Beyond filters – online softwares to edit your artwork
Picture editing is worth learning for all creative people – at least at a basic level. This skill – apart from being a requirement many jobs – helps you use your artwork in many different ways so they don’t have to lie forgotten at the bottom of your drawers.
Many people think it is easier to edit pictures on smart phones or tablets but personally I still prefer to use the good old computer for my graphics and prints. I am, too, a fan of the Adobe masterpieces: Photoshop, Illustrator and InDesign, but sometimes these programs are unavailable for me (when I travel or when I don’t have my laptop about), so I choose an online picture editor.
There are a number of apps out there, which provide picture editing options (here is a nice list). After trying several, however, I realised there were only very few that included the things I had been looking for (there is life after filters, thank you guys). So I ended up using only 2 programs regularly, which I am now going to introduce.
Or Pixlr Editor, more precisely. After long research I concluded that this app is the closest I can get to Photoshop online (I tried Adobe’s Photoshop Express Editor – which is an original Adobe product – only to be disappointed). For me it is inevitable to work with layers, of which only very few picture editors are capable. Pixlr Editor works really easily, you can upload pics from your computer or via a web URL, then you can save it back to your computer or to Pixlr library after editing. It is useful for basic photo editing, so if you are working on web graphics, there are better options.
Why I like it:
- it isn’t full of pre-designed filters, the program trusts my graphic knowledge, it doesn’t want to tell me what to do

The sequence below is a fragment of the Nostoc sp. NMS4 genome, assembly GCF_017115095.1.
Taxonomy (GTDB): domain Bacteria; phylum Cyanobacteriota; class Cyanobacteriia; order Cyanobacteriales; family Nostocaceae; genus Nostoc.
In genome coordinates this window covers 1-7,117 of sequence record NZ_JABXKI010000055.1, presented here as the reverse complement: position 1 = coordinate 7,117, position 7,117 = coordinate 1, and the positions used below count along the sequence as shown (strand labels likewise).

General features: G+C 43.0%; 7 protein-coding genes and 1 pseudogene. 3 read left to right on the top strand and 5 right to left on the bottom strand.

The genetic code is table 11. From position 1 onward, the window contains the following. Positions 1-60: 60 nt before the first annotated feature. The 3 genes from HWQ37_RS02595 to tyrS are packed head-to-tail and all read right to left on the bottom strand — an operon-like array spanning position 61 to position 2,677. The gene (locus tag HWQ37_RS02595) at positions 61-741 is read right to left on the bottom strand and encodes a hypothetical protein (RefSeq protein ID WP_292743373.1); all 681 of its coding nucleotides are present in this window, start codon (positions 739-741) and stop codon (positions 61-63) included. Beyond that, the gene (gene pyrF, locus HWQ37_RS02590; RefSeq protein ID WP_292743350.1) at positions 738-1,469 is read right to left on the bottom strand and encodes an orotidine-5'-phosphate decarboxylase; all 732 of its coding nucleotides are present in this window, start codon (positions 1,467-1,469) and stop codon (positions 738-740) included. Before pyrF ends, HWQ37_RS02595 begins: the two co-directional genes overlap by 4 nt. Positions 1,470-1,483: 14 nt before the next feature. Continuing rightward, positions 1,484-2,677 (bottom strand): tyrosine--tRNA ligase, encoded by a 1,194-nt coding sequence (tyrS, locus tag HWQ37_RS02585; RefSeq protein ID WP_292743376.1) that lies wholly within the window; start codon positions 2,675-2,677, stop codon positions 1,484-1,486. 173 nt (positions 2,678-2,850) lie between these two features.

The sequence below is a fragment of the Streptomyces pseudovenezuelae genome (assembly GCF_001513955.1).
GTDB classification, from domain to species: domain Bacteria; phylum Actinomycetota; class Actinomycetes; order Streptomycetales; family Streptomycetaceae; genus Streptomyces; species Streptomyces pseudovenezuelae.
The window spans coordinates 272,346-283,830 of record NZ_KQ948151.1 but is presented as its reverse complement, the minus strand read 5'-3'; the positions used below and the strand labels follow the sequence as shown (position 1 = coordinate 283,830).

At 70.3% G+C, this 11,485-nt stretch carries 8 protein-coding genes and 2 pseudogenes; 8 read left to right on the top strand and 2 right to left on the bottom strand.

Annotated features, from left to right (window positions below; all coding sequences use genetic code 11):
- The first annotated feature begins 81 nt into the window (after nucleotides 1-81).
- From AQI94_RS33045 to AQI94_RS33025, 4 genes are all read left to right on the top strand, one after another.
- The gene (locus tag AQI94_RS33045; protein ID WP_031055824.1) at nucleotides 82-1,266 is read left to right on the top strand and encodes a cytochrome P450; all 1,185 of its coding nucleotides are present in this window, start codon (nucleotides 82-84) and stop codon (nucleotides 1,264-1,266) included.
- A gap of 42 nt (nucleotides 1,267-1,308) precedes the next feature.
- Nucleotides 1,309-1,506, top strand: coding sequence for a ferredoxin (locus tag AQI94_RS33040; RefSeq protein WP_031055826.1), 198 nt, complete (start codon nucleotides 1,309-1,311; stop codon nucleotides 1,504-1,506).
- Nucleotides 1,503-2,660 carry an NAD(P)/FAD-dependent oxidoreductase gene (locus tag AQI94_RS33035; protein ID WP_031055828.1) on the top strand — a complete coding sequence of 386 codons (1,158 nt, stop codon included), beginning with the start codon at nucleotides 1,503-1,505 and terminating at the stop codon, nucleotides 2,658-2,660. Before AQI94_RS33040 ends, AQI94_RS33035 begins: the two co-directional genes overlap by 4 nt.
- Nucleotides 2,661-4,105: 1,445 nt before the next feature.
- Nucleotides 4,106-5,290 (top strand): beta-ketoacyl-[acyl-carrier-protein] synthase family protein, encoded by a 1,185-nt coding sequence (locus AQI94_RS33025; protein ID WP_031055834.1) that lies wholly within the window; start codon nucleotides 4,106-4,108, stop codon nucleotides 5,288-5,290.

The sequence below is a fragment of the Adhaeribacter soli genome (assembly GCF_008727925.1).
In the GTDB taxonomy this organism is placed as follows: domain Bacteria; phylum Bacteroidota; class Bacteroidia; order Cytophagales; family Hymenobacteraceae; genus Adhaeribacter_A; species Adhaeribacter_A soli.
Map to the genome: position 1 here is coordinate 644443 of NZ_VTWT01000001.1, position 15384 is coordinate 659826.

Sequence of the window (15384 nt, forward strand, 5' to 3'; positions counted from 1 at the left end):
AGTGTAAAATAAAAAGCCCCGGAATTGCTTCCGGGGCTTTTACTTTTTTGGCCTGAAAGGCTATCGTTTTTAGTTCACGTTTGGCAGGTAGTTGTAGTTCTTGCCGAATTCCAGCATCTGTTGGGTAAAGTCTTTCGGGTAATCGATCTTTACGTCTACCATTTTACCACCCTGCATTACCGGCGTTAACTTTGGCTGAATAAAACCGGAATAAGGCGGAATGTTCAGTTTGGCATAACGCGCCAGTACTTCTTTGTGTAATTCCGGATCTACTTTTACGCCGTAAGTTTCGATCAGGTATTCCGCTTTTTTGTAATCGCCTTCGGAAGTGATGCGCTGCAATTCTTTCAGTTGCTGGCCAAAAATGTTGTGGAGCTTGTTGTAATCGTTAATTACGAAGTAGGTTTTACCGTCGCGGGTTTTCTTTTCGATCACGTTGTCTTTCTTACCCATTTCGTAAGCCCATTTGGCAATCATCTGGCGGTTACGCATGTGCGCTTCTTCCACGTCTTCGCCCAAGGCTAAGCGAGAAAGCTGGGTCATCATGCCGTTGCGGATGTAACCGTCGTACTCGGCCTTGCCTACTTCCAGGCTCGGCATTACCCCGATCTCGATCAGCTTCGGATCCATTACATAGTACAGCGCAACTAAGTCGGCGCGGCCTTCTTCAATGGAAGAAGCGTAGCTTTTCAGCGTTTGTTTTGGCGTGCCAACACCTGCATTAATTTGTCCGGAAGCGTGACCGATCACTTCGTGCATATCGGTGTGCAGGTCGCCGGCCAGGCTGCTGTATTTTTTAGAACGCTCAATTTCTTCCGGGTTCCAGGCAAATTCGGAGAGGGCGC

- it uses layers so I can even create a transparent background if I need to
- the interface is very similar to Photoshop – which means a simple, easy-to-use design
- there are keyboard shortcuts, so you don’t have to click everything, which makes the work so much quicker
Things I miss or dislike:
- magnetic lasso selection option well-known in Photoshop
- Auto colour and auto contrast also known in PS
- Zooming in and out seems a little tricky
It is not an accident that Canva is so popular. I’ve been hiding smiles every time someone told me enthusiastically that they were using it because I thought it was only for people with zero sense of graphic design. Oh how wrong I was! There are loads of pre-made templates which help create web-graphics so much more quickly, while it can create perfect posters and brochures as well. So basically I use Canva when I want to create something with text on it.
Why I like it:
- pre-made social media templates, so I don’t have to look up the perfect Pinterest post size every single time I do a graphic.
- lots of graphic templates with excellent design, which provide great ideas
- hundreds of templates for collages, which are very easy to use
- simple, nice looking, well-designed interface
- many beautiful fonts
- free stock photos and graphics
- your work is stored on Canva’s server so they are available from anywhere in the world provided you are online (though it means you have to register to be able to use Canva at all).
- you can upload your own images
Things I miss or dislike:
- text editing is still a bit difficult. I cannot create different text sizes or fonts within one text box, if I want a different font, I need a new text box
- sometimes errors occur while saving so the text or the graphic elements get mixed up and I have to go through the process of saving again. I think this is some kind of bug, which Canva might fix soon, but although it’s a bit irritating, it doesn’t happen so often that it would be a major drawback
- Canva provides free and premium design templates too, but the option to browse through only free or only premium ones is missing, so free and premium are mixed, which can be troublesome
- although the fonts included in the free version are really nice, the option to upload your own font is only available in ‘Canva for work’ for which they charge money.
Both these programs are free so you can give it a go without much risk. They are both available in Android and iOS, but as I’ve mentioned before, I never tried them – if you have, give us your opinions in the comments!
Liked what you read? Pin it!